Discover God's Heart for Muslims: Investigate Islam through this positive and hopeful 640-page book. Encountering the World of Islam explores the Muslim world and God's plan for Muslims. Read from a collection of writings about the life of Muhammad, the history of Islamic civilization, Islamic beliefs, Muslims today, and the everyday lives of Muslims from Morocco to Indonesia. Gain insight from 80 different practitioners into diverse Muslim cultures and worldviews as well as Christian outreach toward Muslims, our response to Islam, and prayer for the Muslim world. This book is used as the textbook for the Encountering the World of Islam course.
Thursday, December 31, 2015
Wednesday, December 30, 2015
www.trueislam.com tackles extremism (HT: MA). While I think we should promote initiatives that work for peace in our world, I do find it ironic that these are Ahmadis who, by many Muslims, are not considered true Muslims.
Matthew Stone recently had a very interesting post about the ellusive “true Islam” debate Are Liberals and Conservatives Asking the Wrong Question about Islam and ISIS? Here is part of what he said:
So the two questions before us seem to be:
- Does ISIS represent the true violent nature of Islam?
- Is ISIS an aberration of the true peaceful Islam?
Actually I am being overly optimistic. Today the two sides rarely pose these two questions because to do so would assume that the issue is actually open for consideration. Those groups closed the discussion long ago and now unquestioningly declare their view as though it were fact.
I think a better approach would be to revive asking questions without assuming the answer is known, but focusing on asking helpful questions for which an answer is logically possible without simply reflecting bias, prejudice, hate, or hidden agenda. I have a question I recommend being posed to Muslims and non-Muslims alike, a question that avoids the fruitless chasing after the elusive true Islam. The question is, “Is this the Islam you want?”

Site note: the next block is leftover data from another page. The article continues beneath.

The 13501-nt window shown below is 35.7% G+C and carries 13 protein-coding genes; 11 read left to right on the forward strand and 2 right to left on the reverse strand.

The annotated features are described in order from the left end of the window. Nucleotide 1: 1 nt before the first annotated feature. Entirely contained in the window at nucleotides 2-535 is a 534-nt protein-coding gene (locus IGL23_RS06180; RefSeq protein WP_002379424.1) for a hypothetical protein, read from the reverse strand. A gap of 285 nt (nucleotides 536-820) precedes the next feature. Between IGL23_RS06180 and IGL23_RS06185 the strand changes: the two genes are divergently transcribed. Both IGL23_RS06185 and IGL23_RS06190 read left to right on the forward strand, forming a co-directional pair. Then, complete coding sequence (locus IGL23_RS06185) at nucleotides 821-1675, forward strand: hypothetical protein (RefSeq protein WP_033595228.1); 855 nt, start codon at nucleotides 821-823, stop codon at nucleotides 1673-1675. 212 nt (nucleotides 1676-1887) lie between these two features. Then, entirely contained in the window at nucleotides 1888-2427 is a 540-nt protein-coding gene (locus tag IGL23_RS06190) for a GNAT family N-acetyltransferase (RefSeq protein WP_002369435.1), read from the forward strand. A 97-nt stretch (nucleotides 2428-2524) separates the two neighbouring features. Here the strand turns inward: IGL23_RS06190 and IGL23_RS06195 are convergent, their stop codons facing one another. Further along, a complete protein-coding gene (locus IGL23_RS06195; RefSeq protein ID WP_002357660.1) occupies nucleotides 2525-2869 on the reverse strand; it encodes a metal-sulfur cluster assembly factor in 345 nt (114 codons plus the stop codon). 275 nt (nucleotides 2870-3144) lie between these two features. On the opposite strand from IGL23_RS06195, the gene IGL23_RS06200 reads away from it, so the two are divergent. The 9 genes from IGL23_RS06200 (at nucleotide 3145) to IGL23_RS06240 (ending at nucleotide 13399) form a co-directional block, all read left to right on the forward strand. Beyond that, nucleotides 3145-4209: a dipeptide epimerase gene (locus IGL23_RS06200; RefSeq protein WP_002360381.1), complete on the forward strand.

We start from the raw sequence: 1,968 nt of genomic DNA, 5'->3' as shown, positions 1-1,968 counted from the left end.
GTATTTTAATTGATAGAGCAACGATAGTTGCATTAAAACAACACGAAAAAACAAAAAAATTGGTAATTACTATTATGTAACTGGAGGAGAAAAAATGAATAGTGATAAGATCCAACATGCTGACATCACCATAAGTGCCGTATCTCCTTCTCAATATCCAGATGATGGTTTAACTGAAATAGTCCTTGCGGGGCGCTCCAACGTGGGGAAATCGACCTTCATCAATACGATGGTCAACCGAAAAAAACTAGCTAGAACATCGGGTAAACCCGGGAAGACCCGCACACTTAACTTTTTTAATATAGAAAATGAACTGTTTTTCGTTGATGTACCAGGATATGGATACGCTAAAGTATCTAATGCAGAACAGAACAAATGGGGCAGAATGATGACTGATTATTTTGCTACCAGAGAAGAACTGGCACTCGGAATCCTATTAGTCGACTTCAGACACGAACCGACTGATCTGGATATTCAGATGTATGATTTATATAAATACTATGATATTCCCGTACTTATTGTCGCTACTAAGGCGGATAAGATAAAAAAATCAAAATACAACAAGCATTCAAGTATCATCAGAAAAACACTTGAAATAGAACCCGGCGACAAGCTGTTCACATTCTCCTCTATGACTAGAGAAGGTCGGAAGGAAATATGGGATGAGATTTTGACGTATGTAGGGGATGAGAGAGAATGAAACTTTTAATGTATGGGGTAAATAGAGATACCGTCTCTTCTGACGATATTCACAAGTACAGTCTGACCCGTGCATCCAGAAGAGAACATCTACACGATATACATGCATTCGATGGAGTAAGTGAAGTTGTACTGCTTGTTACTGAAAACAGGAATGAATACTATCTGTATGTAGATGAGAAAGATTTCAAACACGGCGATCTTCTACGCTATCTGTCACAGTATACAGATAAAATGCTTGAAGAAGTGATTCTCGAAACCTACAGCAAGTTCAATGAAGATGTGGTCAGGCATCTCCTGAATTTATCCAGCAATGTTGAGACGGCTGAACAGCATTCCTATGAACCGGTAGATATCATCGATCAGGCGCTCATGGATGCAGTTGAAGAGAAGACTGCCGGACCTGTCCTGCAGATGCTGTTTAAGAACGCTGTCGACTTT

Consider a hypothetical responder to that question. If the person answers “yes,” then that individual is either the enemy of peace loving citizens of the world, or ideologically aligned with the enemy. Decisions then have to be made about the pragmatic and legal/ethical steps we should take to address an enemy producing ideology. If the individual is a Christian, those decisions should reflect the values of Christ.
If the person answers, “no,” whether they are Muslim or non-Muslim, then the subsequent question is, “Then what are you going to do about this?” What are you going to do about this given the realities of your life and without denying life, liberty, and the pursuit of happiness to the innocent Muslim or non-Muslim?
I wish it were as easy as just posing the question and waiting for the answer…
Read the whole thing.
Tuesday, December 22, 2015
In case you missed it, Understanding Insider Movements (William Carey 2015) was released a few months ago. For better or worse, now the term “IM” is guaranteed to stick around for a while.
Ayman Ibrahim posted a review of UIM at The Gospel Coalition blog and I responded to him in the comments. I really hope we can move beyond the political nature of the IM discussion and at least not describe it as a monolithic entity as I felt the review did (plus the review described an extreme end of the spectrum which I also felt was inaccurate and unfair). My comment ended being a bit of a book review itself. In any case, I hope not to be drawn into a fruitless blog debate about the merits of IM. :–)
UIM is an important and impressive book. By my count, about 75% of it was previously published. But the sheer volume of the book (64 articles + appendix) is a testimony to the fact that evangelical missiology has made some positive steps forward in the last couple decades. You don’t have agree with everything in UIM (I don’t) to benefit from it. But you can read more of my thoughts here.
Sunday, December 20, 2015
David W. Shenk (Herald Press)
"At a time when relations between Christians and Muslims are more complex than ever, Shenk has given us a wonderfully thoughtful account of how to build real relationships. Without giving formulas or reducing Muslims to a single type, Shenk draws on his vast experience in many parts of the world to provide an encouraging way forward for anyone seeking to share the hope of the gospel with their Muslim neighbors." —Brian Howell, professor of anthropology, Wheaton College
Wednesday, December 9, 2015
- Muslims live (and die) for honor.
- Guilt and shame are two different cultural/moral systems.
- Shame is not just an Arab or Asian characteristic.
- The Bible is an honor-shame book.
- God cares about the honor of Muslims more than they do.
- The Bible speaks about sin in terms of shame and dishonor.
- Shame is a major reason Muslims reject Christ.
- Evangelism should include relational and communal language.
- Sharing a meal is a great ministry strategy.